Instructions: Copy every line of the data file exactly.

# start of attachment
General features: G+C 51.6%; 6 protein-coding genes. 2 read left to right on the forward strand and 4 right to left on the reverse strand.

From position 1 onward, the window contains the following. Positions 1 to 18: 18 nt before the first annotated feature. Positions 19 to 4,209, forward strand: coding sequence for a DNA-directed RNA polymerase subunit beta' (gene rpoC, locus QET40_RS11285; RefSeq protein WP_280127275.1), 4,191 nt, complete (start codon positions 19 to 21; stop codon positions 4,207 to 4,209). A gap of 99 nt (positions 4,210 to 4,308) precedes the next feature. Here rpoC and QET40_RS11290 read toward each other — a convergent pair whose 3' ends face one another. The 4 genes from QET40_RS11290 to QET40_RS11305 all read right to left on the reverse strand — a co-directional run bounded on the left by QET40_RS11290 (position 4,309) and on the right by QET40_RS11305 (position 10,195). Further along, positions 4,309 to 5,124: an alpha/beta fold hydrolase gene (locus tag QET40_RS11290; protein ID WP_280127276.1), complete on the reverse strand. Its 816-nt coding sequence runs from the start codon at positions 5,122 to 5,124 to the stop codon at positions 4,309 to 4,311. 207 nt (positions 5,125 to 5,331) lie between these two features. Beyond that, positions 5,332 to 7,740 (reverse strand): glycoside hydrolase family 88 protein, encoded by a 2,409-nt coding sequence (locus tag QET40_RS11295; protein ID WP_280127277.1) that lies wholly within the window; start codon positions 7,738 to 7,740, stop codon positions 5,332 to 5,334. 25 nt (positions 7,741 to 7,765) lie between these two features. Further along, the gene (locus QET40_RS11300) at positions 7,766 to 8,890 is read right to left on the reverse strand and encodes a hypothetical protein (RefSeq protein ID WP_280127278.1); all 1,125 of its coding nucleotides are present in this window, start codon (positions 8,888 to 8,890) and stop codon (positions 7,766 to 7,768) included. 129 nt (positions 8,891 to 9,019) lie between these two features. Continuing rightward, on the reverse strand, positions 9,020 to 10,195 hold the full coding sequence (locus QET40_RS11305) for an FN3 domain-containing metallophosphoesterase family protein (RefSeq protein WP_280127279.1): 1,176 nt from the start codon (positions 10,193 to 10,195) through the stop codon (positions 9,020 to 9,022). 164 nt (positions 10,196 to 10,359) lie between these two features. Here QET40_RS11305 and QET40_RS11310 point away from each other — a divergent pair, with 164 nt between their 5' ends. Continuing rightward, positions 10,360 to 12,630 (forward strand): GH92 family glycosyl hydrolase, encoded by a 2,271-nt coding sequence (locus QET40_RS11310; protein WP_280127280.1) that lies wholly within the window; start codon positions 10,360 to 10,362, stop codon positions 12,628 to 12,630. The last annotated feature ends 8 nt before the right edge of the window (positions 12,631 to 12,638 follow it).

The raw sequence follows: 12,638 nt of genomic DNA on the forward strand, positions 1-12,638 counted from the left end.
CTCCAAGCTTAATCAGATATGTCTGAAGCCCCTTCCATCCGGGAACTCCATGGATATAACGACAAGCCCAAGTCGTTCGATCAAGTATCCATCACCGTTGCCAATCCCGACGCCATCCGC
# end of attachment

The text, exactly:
General features: G+C 51.6%; 6 protein-coding genes. 2 read left to right on the forward strand and 4 right to left on the reverse strand.

From position 1 onward, the window contains the following. Positions 1 to 18: 18 nt before the first annotated feature. Positions 19 to 4,209, forward strand: coding sequence for a DNA-directed RNA polymerase subunit beta' (gene rpoC, locus QET40_RS11285; RefSeq protein WP_280127275.1), 4,191 nt, complete (start codon positions 19 to 21; stop codon positions 4,207 to 4,209). A gap of 99 nt (positions 4,210 to 4,308) precedes the next feature. Here rpoC and QET40_RS11290 read toward each other — a convergent pair whose 3' ends face one another. The 4 genes from QET40_RS11290 to QET40_RS11305 all read right to left on the reverse strand — a co-directional run bounded on the left by QET40_RS11290 (position 4,309) and on the right by QET40_RS11305 (position 10,195). Further along, positions 4,309 to 5,124: an alpha/beta fold hydrolase gene (locus tag QET40_RS11290; protein ID WP_280127276.1), complete on the reverse strand. Its 816-nt coding sequence runs from the start codon at positions 5,122 to 5,124 to the stop codon at positions 4,309 to 4,311. 207 nt (positions 5,125 to 5,331) lie between these two features. Beyond that, positions 5,332 to 7,740 (reverse strand): glycoside hydrolase family 88 protein, encoded by a 2,409-nt coding sequence (locus tag QET40_RS11295; protein ID WP_280127277.1) that lies wholly within the window; start codon positions 7,738 to 7,740, stop codon positions 5,332 to 5,334. 25 nt (positions 7,741 to 7,765) lie between these two features. Further along, the gene (locus QET40_RS11300) at positions 7,766 to 8,890 is read right to left on the reverse strand and encodes a hypothetical protein (RefSeq protein ID WP_280127278.1); all 1,125 of its coding nucleotides are present in this window, start codon (positions 8,888 to 8,890) and stop codon (positions 7,766 to 7,768) included. 129 nt (positions 8,891 to 9,019) lie between these two features. Continuing rightward, on the reverse strand, positions 9,020 to 10,195 hold the full coding sequence (locus QET40_RS11305) for an FN3 domain-containing metallophosphoesterase family protein (RefSeq protein WP_280127279.1): 1,176 nt from the start codon (positions 10,193 to 10,195) through the stop codon (positions 9,020 to 9,022). 164 nt (positions 10,196 to 10,359) lie between these two features. Here QET40_RS11305 and QET40_RS11310 point away from each other — a divergent pair, with 164 nt between their 5' ends. Continuing rightward, positions 10,360 to 12,630 (forward strand): GH92 family glycosyl hydrolase, encoded by a 2,271-nt coding sequence (locus QET40_RS11310; protein WP_280127280.1) that lies wholly within the window; start codon positions 10,360 to 10,362, stop codon positions 12,628 to 12,630. The last annotated feature ends 8 nt before the right edge of the window (positions 12,631 to 12,638 follow it).

The raw sequence follows: 12,638 nt of genomic DNA on the forward strand, positions 1-12,638 counted from the left end.
CTCCAAGCTTAATCAGATATGTCTGAAGCCCCTTCCATCCGGGAACTCCATGGATATAACGACAAGCCCAAGTCGTTCGATCAAGTATCCATCACCGTTGCCAATCCCGACGCCATCCGC